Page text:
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Non-emergency dispatch: (440) 238-7373
Police offices: (440) 580-3230
News and Updates
Police Nab Suspects Minutes after Thefts
Strongsville officers made quick arrests in two unrelated incidents that took place four days apart.
On Aug. 11, a male reported that someone had just stolen his laptop while he was at the Strongsville Library.
An officer looking for the suspect spotted someone matching the description outside the Dairy Queen on Pearl Road. When the suspect saw the officer, he fled to the DQ restroom, where he was arrested.
Travis Garner, 24, of Strongsville is charged with theft. The laptop was returned to the victim.
On Aug. 15, a man who was behind bars minutes after allegedly stealing a van from the Center Towing lot, located on Pearl and Westwood, at the end of the Police Station driveway.
Police said Nicholas DeVictor, 22, of North Ridgeville, jumped over a fence and took off north on Pearl in a green minivan. A witness reported the theft, and the suspect drew more attention to himself when he hit another vehicle on Pearl Road.
Detective Lt. John Janowski said DeVictor abandoned the van outside the Pikeview Motel and started walking. Officers arrested him near Valley Parkway.
DeVictor, who had been in jail here on a second-degree misdemeanor charge for possession of drug paraphernalia, not faces a felony grand theft charge.
You Can Protect Your Home from Burglars: Here's How
There are steps you can take to make your house less of a target for burglars, Strongsville Police say:
Check Your Locks
In many burglaries, thieves enter through an unlocked door or window. Commit to locking your doors and windows every time you leave your home.
Secure Obvious Entrances
Most burglars enter through the ground floor, often using front or back doors or sliding patio windows. Concentrate your efforts on making these as secure as possible. Consider adding 1-inch single-cylinder deadbolt locks and strike plates supported by 3-inch screws to every door.
Make windows more secure by placing a block, like a piece of wood, in the track. Also, consider placing a security film on windows to make them harder to break.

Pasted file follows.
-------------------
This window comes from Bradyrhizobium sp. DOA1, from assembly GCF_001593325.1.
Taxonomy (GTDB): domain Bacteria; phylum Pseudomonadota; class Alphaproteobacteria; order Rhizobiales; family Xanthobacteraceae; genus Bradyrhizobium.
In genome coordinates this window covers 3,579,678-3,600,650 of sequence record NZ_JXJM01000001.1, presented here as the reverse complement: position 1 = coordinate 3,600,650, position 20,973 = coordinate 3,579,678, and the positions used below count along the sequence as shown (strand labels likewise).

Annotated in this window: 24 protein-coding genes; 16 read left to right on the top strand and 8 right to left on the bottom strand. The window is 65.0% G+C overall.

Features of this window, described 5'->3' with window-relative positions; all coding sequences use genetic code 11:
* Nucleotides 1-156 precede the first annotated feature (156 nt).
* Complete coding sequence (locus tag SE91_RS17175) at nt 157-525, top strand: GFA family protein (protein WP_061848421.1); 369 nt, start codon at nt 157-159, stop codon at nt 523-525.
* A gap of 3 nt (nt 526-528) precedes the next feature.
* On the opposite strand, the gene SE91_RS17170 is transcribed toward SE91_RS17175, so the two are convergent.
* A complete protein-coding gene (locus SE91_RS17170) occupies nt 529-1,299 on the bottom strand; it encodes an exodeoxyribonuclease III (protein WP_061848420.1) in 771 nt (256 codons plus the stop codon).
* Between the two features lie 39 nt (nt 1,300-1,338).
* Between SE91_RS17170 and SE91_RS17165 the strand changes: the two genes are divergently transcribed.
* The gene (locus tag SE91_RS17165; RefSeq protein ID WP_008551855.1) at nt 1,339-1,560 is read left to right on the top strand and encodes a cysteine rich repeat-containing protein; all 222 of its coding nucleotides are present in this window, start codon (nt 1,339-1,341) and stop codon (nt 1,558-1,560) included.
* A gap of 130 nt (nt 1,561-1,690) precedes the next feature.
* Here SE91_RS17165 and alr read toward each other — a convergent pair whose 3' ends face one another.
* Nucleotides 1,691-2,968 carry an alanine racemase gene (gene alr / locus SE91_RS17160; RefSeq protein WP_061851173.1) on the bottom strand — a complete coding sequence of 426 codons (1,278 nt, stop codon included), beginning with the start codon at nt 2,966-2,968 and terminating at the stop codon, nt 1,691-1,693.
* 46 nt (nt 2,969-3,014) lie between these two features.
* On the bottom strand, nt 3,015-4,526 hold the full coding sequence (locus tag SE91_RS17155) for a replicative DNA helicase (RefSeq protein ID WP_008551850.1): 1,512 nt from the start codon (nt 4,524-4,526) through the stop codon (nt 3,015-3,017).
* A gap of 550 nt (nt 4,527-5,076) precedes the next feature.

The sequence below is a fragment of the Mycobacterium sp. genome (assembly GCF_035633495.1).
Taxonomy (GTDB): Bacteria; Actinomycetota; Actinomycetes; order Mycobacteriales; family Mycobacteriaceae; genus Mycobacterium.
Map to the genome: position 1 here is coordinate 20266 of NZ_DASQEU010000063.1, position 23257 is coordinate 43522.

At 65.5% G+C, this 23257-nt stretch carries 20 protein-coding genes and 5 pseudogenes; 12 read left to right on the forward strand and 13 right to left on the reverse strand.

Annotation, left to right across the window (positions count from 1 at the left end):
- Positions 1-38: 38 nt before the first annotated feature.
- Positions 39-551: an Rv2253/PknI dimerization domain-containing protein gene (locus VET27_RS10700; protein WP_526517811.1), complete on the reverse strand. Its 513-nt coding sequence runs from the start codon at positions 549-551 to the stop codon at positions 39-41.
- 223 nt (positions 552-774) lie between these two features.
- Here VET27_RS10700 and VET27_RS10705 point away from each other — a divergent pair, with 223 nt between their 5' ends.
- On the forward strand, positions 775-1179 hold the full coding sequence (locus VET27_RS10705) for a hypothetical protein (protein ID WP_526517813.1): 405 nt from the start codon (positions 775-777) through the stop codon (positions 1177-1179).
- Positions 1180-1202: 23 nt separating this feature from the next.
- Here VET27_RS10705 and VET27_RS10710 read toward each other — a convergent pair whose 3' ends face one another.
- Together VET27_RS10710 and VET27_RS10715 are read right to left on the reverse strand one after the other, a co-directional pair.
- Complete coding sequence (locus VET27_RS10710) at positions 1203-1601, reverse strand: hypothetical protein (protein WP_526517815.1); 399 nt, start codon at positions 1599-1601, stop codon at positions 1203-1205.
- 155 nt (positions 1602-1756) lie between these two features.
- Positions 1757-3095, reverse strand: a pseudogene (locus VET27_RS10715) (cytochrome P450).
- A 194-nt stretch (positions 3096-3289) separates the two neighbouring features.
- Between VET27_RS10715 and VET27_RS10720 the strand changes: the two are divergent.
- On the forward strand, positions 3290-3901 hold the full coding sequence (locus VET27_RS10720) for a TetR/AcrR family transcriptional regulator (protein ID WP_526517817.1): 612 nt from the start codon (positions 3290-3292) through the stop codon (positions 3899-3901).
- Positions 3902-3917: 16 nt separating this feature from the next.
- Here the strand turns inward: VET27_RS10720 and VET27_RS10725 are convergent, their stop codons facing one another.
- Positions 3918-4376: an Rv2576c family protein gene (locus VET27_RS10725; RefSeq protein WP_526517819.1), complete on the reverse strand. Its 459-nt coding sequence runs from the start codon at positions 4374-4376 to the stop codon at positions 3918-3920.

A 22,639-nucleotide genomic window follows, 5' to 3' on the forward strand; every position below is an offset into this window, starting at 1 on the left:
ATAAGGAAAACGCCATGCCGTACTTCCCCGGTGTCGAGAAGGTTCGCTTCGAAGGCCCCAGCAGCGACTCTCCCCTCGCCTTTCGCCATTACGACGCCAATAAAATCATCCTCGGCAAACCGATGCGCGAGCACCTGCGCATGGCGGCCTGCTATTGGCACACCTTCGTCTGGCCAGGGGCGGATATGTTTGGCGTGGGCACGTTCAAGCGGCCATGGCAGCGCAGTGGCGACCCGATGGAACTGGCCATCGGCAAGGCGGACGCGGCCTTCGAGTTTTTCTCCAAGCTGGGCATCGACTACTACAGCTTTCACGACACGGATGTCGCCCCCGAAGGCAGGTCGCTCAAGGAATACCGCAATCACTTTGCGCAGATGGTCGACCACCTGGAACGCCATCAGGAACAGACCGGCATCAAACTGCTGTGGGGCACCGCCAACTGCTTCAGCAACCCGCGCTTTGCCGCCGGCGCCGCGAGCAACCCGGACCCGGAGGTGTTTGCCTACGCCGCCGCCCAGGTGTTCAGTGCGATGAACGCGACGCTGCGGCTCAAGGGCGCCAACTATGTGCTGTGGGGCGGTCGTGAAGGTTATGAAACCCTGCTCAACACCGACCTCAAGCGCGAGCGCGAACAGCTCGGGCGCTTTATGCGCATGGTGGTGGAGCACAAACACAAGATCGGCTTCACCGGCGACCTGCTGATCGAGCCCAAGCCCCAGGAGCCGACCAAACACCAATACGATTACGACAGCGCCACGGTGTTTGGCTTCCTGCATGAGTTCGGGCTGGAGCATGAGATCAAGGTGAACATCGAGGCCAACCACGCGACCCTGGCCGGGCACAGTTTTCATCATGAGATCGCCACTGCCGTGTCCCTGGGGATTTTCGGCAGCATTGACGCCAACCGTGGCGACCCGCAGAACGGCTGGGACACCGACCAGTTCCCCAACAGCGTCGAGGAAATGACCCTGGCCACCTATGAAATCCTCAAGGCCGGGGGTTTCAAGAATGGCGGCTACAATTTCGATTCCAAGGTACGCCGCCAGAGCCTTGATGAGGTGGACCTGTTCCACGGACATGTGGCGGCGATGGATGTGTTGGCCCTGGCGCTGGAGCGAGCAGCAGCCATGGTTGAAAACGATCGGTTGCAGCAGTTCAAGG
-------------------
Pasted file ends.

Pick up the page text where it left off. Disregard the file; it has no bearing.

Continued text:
Make Your Place Look Occupied
Burglars target residences where no one is home. Create the illusion you’re home by setting inside lights, TVs and stereos on a timer; parking your spare vehicle in the driveway instead of the garage; and asking a neighbor to collect your mail each day so it doesn’t stack up.
Light the Night
Install motion-activated lights outside your home to put intruders in the spotlight.
Ditch the Hidden Key
That spare key under the doormat is a free pass to a would-be thief. Instead, give a key to a neighbor you trust. If possible, also ask a neighbor to keep an eye on your home while you’re away. If you go out of town, ask the Police Department to check on your home, as well.
Consider Getting an Alarm System
In a national survey of more than 400 career burglars, 83 percent said they would determine if an alarm was present before attempting a break-in. A home security system with an audible alarm can be a powerful deterrent.
Don’t Forget the Garage
Stealing from a garage is considered a burglary, and an open garage door is an open invitation for a thief – especially if you have valuables near the front of a garage. Don’t leaving alcohol in plain view. Also, don’t forget to lock your car doors, even if it’s parked in the garage. Get in the habit of keeping your garage door closed, even if you’re home.
Start a neighborhood watch program, or rejuvenate your old one. Contact Sgt. Lee Colegrove at (440) 580-3230 for more information. Each zone of the city has an officer assigned to it, and he or she would be happy to attend your annual homeowners’ association meeting. Please feel free to contact one of these officers for guidance.
Report Suspicious Activity
Crimes can be prevented if residents who see suspicious activity report it right away. You know what goes on in your neighborhood better than anyone else. If you see something that doesn’t seem right, call the Police Department at (440) 238-7373 – or call 911 if it’s an emergency – so officers can check it out.
Fireworks Aren't Just Dangerous, They're Illegal
Strongsville Police will be looking for people who violate the city's fireworks ordinance this Fourth of July weekend.
Strongsville's codified ordinances prohibit anyone from possessing fireworks, and also make it illegal to "discharge, ignite or expode" fireworks.
Deputy Chief Mark Fender said officers will investigate fireworks reports and cite those found violating the law.
The ordinance says violators could face a first-degree misdemeanor, which is punishable by a fine up to $1,000 and up to six months in jail.
Be Helmet Smart
Strongsville police will be handing out “tickets” to young bicycle riders this summer – but not for breaking the law.
Officers will be on the lookout for kids wearing bike helmets, and will reward them with a citation of congratulations and a coupon for 25 percent off a frozen yogurt and toppings at Lemonberry.
It’s part of AAA’s Smart Helmet program, which seeks to reward youngsters for staying safe on their bikes.
Kids caught wearing helmets from June through August will also be eligible to enter a drawing to win a new bicycle.